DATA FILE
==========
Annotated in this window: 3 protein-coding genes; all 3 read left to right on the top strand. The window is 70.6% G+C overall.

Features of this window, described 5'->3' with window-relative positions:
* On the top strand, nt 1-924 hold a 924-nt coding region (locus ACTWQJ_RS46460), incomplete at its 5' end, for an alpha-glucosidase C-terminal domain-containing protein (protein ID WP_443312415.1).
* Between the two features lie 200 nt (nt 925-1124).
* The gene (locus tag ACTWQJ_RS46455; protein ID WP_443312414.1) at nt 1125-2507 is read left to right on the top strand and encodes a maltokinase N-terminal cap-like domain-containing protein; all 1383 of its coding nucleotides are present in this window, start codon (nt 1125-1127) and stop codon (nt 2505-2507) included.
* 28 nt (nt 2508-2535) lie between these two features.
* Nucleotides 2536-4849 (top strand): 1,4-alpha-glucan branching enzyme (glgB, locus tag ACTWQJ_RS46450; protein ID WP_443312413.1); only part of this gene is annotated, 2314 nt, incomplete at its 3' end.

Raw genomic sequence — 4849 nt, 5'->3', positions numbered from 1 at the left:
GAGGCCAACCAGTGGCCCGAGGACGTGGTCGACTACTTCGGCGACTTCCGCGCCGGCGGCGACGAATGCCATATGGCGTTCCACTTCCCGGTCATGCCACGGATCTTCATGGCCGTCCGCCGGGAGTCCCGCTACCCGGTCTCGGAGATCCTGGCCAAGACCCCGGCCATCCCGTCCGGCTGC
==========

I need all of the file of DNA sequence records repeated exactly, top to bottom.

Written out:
Annotated in this window: 3 protein-coding genes; all 3 read left to right on the top strand. The window is 70.6% G+C overall.

Features of this window, described 5'->3' with window-relative positions:
* On the top strand, nt 1-924 hold a 924-nt coding region (locus ACTWQJ_RS46460), incomplete at its 5' end, for an alpha-glucosidase C-terminal domain-containing protein (protein ID WP_443312415.1).
* Between the two features lie 200 nt (nt 925-1124).
* The gene (locus tag ACTWQJ_RS46455; protein ID WP_443312414.1) at nt 1125-2507 is read left to right on the top strand and encodes a maltokinase N-terminal cap-like domain-containing protein; all 1383 of its coding nucleotides are present in this window, start codon (nt 1125-1127) and stop codon (nt 2505-2507) included.
* 28 nt (nt 2508-2535) lie between these two features.
* Nucleotides 2536-4849 (top strand): 1,4-alpha-glucan branching enzyme (glgB, locus tag ACTWQJ_RS46450; protein ID WP_443312413.1); only part of this gene is annotated, 2314 nt, incomplete at its 3' end.

Raw genomic sequence — 4849 nt, 5'->3', positions numbered from 1 at the left:
GAGGCCAACCAGTGGCCCGAGGACGTGGTCGACTACTTCGGCGACTTCCGCGCCGGCGGCGACGAATGCCATATGGCGTTCCACTTCCCGGTCATGCCACGGATCTTCATGGCCGTCCGCCGGGAGTCCCGCTACCCGGTCTCGGAGATCCTGGCCAAGACCCCGGCCATCCCGTCCGGCTGC